“Looking at my balances made me cry. Thinking about my income level made me cry. I was crying a lot, and it was bringing down my whole quality of life. My response to my debt for a long time was like riding on an emotional roller coaster. I would ride until I stumbled off, and then get back on. I couldn’t control the path it took me on. I finally started to feel better when I started making serious moves to pay off my debt. Two and a half years after graduation, I’d had enough. I slashed my spending, tightened my budget as much as I could, and picked up as much extra work as I could. Every single penny that wasn’t spent on the bare essentials (and I do mean bare) got funneled towards my debt.
“Taking action made me feel approximately 1,000 times better. I felt like, for the first time, I was the one in control. My debt was no longer a boogeyman that lurked in the shadows of my life. I dragged that thing out into daylight, and showed it who was boss! It took another year, but I managed to pay off my student loans by three and a half years after college graduation. During that last year, my feelings about debt totally shifted. I felt powerful, hopeful and strong. Focusing on eliminating my debt showed me what I’m capable of. Each time I made a payment, I felt stronger. I was winning against my debt. The finish line was in sight.
“While knowing the best tactics to pay off your debt is important, it’s also important to talk about the feelings associated with your debt. Being debt-free has vastly improved my life. I feel lighter. I’m happier. I can take risks. I can save money. I own my life, not some lender. This emotional journey has had high highs and low lows, that’s for sure.
“For all of you out there who have your own debt burden, I would say this. Examine how your debt makes you feel. Are those feelings positive? Are they negative? If they’re overwhelmingly negative, I encourage you to do whatever you can to take back control. Don’t let your debt control you. You are in charge, and you can defeat your debt.”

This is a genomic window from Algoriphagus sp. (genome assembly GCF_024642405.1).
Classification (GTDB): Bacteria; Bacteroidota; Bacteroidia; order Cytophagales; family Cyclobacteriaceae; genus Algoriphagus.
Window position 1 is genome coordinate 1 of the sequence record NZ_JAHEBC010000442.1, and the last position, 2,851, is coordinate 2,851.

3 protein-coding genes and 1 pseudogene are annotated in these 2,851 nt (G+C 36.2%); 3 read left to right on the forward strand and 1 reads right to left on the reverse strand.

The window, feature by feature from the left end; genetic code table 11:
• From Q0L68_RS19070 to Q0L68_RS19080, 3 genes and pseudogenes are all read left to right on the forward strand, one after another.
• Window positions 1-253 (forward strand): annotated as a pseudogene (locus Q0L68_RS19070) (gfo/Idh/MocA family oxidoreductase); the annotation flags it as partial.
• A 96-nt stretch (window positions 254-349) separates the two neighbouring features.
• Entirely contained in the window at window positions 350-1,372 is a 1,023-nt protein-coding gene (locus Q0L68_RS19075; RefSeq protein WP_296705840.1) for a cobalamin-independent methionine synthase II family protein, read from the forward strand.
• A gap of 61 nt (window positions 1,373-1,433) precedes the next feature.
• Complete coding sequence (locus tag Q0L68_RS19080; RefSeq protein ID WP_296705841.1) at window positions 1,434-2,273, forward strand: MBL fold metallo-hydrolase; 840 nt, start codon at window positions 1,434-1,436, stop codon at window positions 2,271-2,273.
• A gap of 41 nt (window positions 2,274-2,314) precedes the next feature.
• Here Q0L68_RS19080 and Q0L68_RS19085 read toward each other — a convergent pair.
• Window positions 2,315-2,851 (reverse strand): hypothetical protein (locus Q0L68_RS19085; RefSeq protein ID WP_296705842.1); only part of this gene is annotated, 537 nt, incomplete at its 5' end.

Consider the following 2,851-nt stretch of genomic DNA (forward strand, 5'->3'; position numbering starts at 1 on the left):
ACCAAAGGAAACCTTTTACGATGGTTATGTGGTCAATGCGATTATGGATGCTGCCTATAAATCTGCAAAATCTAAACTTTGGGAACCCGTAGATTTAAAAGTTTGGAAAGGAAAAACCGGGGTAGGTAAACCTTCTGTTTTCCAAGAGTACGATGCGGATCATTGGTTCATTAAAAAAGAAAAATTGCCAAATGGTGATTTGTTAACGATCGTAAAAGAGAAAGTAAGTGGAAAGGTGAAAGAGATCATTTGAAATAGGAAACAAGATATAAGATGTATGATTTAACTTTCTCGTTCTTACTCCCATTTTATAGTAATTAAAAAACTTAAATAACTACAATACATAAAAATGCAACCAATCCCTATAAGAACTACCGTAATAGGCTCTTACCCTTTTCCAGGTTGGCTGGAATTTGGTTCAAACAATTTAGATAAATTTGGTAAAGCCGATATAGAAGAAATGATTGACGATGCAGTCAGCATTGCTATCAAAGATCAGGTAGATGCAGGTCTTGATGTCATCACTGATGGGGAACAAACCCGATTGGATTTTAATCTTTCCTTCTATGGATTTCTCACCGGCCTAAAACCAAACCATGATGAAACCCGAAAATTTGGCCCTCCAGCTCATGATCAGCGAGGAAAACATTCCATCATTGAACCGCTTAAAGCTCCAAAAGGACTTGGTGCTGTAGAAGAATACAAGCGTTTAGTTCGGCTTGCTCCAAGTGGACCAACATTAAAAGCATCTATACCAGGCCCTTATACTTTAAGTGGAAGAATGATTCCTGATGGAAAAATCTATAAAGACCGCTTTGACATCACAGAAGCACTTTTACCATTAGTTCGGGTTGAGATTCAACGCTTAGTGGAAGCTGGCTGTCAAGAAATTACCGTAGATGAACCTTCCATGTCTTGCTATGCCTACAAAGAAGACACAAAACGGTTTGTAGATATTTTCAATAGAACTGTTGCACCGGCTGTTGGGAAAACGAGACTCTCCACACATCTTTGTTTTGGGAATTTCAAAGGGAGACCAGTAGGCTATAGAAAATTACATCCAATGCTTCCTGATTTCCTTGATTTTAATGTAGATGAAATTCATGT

Debt gives us no room to make mistakes. Who needs that? When you owe money, you make your most significant decisions life based on fear — fear of missing a payment, or never getting out from underneath the mountain, especially if you’re someone with integrity. The feeling of being behind is hard to shake. Sometimes, it runs our show long after the last payment is made. Your mind is always somewhere else, trying to survive, instead of having fun and attracting the positive energy you have the power to create here and now. Your choice is simple: embrace the hardship of getting rid of your debt, and look forward to being free. Or, put it off, and get poorer in every sense of the word for the rest of your life. You pick when you’re ready to start.
You’re in great company if you’re struggling with debt. Forgive yourself. It’s a new day. It’s a new year. Make a plan to remove that financial and (more importantly) emotional tumor from your life. You’ve done harder things before. Do what you need to do to see the light again.
Jane Hwangbo is a former investment analyst and portfolio manager who founded Mission Over Money, a personal coaching program designed to change the way individuals see and interact with money. Visit her website or find her on Twitter.
Image via Unsplash